Jackie Robinson Ballpark – Daytona Tortugas
Photos by Chris Green, Stadium Journey
Stadium Info FANFARE Score: 3.43
Jackie Robinson Ballpark
103 E Orange Ave
Daytona Beach, FL 32114
Year Opened: 1914 Capacity: 4,200
Baseball on the Beach
Jackie Robinson Ballpark is unique in MiLB. First, it sits literally on the edge of the intercostal waterway in Daytona Beach, FL. Second, it has historical significance – this is the site where Jackie Robinson played his first professional baseball game after signing with the Dodgers after other cities like Jacksonville refused to let him play because of the color of his skin. Finally, after years as a Cubs affiliate, the baseball team in Daytona is now a Reds affiliate as of 2015, and with that came a whole new color scheme and team identity in the form of the Tortugas (Spanish for turtle).
Food & Beverage 3
There aren’t a lot of food stands at the Tortuga's home, as the stadium is very old school in its construction. That said the variety you find here is solid enough with plenty of affordability; you can find the usual ballpark fare in the form of peanuts, Cracker Jack, popcorn, hot dogs, and more. A fan favorite is the grande chicken nachos which live up to the name, as well as the buffalo chicken tenders and the funnel cake fries. Drink options range from coffee to soda to tea and energy drinks, as well as Gatorade and bottled water.\
There is something to be said about a stadium with a classic look – that old-time construction with the covered seating behind home plate and the blockhouse dugouts is very much prevalent in Daytona Beach. However, while many find the old aesthetic charming, it has its drawbacks.
The old-style construction means that anyone sitting above the fifth row has an obstructed view thanks to the support beams for the roof. And, while all the seats under the overhang have individual chairs, the seating along the left field for general admission is metal benches with no backs. However, the Budweiser Bullpen and right field patio offer seating options for fans and groups with a field-level view and various seating options.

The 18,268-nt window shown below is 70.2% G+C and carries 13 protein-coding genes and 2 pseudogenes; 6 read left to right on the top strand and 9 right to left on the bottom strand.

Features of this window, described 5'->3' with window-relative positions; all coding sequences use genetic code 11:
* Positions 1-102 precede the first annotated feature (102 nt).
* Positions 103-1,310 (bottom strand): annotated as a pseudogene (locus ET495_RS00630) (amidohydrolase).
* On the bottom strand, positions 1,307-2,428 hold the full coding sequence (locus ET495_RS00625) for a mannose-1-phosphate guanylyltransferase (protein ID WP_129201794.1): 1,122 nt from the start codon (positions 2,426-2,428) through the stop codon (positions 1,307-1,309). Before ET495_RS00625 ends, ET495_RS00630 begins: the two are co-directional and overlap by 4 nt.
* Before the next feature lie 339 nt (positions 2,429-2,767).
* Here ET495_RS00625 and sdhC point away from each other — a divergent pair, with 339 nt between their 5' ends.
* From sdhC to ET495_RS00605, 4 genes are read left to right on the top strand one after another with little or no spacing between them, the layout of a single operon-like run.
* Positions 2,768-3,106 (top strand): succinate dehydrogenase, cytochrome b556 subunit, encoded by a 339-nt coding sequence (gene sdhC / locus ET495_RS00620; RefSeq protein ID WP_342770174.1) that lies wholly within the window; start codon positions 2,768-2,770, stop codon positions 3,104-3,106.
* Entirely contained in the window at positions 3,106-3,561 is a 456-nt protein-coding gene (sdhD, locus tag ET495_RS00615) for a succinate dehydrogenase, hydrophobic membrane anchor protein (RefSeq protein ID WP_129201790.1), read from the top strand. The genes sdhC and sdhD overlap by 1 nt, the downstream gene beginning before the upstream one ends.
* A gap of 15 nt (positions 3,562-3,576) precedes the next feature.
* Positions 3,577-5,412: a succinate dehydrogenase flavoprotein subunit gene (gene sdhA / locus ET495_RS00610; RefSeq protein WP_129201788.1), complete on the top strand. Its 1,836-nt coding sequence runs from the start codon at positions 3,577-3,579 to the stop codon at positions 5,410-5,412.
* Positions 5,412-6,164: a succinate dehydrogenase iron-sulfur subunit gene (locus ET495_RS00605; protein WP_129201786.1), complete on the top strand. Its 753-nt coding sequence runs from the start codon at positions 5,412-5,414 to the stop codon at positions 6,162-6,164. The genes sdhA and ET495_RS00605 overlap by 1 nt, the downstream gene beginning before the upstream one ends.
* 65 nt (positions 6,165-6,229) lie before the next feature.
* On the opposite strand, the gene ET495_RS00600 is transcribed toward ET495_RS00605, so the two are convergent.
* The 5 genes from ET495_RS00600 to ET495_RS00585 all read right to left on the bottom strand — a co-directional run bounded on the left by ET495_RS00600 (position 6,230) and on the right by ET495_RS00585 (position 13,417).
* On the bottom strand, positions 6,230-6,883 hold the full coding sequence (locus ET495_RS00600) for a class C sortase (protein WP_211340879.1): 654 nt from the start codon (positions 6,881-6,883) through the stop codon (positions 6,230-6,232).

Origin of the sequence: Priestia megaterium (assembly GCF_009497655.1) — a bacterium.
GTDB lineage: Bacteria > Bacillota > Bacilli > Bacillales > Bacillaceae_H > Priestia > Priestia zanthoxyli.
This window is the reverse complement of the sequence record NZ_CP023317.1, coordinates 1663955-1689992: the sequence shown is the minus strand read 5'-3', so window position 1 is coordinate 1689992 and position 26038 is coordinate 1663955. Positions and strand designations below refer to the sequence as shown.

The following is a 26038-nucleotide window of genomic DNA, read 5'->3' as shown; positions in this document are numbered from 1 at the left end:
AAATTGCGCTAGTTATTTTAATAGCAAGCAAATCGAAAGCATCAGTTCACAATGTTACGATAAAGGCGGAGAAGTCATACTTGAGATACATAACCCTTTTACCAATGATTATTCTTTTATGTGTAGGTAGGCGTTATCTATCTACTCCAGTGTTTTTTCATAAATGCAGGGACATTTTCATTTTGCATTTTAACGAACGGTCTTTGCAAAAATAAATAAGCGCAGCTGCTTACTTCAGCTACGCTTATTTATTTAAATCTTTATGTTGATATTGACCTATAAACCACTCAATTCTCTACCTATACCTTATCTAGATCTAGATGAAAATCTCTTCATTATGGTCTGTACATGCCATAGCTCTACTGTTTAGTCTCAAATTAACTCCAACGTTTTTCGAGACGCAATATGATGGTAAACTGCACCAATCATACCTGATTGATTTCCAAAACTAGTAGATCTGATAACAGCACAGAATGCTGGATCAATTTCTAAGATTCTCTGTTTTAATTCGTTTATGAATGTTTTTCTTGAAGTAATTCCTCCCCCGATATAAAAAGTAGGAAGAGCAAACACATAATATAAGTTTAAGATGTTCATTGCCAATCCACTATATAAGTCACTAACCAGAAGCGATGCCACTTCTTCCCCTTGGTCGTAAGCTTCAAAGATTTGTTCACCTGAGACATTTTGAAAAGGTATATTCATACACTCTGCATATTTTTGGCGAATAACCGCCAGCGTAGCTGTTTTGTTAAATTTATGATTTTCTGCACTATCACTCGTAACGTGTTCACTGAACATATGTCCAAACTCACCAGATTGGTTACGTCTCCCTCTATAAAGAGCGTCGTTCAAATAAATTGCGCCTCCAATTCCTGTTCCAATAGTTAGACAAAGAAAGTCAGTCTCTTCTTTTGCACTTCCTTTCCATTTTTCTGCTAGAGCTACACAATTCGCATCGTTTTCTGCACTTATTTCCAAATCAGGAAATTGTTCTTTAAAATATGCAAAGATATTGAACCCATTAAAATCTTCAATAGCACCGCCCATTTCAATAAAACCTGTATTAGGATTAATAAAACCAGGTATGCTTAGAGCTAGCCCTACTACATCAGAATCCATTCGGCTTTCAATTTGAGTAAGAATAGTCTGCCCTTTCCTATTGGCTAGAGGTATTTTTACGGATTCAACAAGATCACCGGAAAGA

The team has done a good job with the field itself and the stadium, maintaining the color scheme of the team throughout the facility rather well. Additionally, the stadium’s location on the water is a big plus as the view is pretty good from your seat.
Immediately across the street from the stadium is a small downtown area full of local shops, while immediately across the water from the stadium is Daytona Beach proper, featuring the world-famous beach, pier, and the expected shopping and dining options. In addition, closer down the road towards I-4 along International Speedway Blvd are countless restaurants and shops, as well as Daytona International Speedway.
The city has also done a good job trying to revitalize itself to make Daytona Beach more visitor friendly, meaning there is plenty to do. For lodging, you can’t go wrong with the Extended Stay America or WoodSpring Suites Daytona.
As with nearly every Florida State League team, the attendance on game day is sparse most of the time, Games are rarely sold out, and even on nights that include the yearly appearance from Vince Carter you still won’t find the stadium even half full. With that in mind, the overall experience is still solid; the Tortugas are very family-friendly and the fans are a big part of that. Additionally, the fans who visit are a wide variety of baseball diehards, locals, and Reds fans traveling through the area hoping to see some of tomorrow’s stars.
To get to the stadium, it is as easy as taking the I-95 exit onto International Speedway Blvd and then heading east. Signage for directions to the stadium is well placed, so it is easy to find your way to the field. Right off the main road is the ballpark rising from the water’s edge on the corner of Orange Ave and Beach St, and parking is plentiful on-site and only $2.
Return on Investment 4
Ticket prices start as low as $7 and go up to $15 for VIP seating – this means you won’t break the bank for tickets for a family of four, even when you add in concessions prices. Add that to the low cost of parking, and you have a great place to go watch a baseball game in Florida.
A statue of Jackie Robinson is a popular photo spot at the stadium for fans. Additionally, there is a big wall that features the names of all the players from Daytona MiLB teams that have made it to the big leagues over the years.
Finally, throughout the property are signs and infographics about the history of the stadium and its ties to Jackie Robinson’s story.
The idea of a baseball team playing in a beach city in Florida seems about as idyllic as one can imagine, and the stadium surely lives up to the image. With great views from the seats, fans in Daytona are treated to a great experience on game day. The affordability of Tortugas games is on par with the best the FSL has to offer, and it is easy to see why families and young baseball enthusiasts flock to Jackie Robinson Ballpark to watch a game, even through the heat of summer in Florida.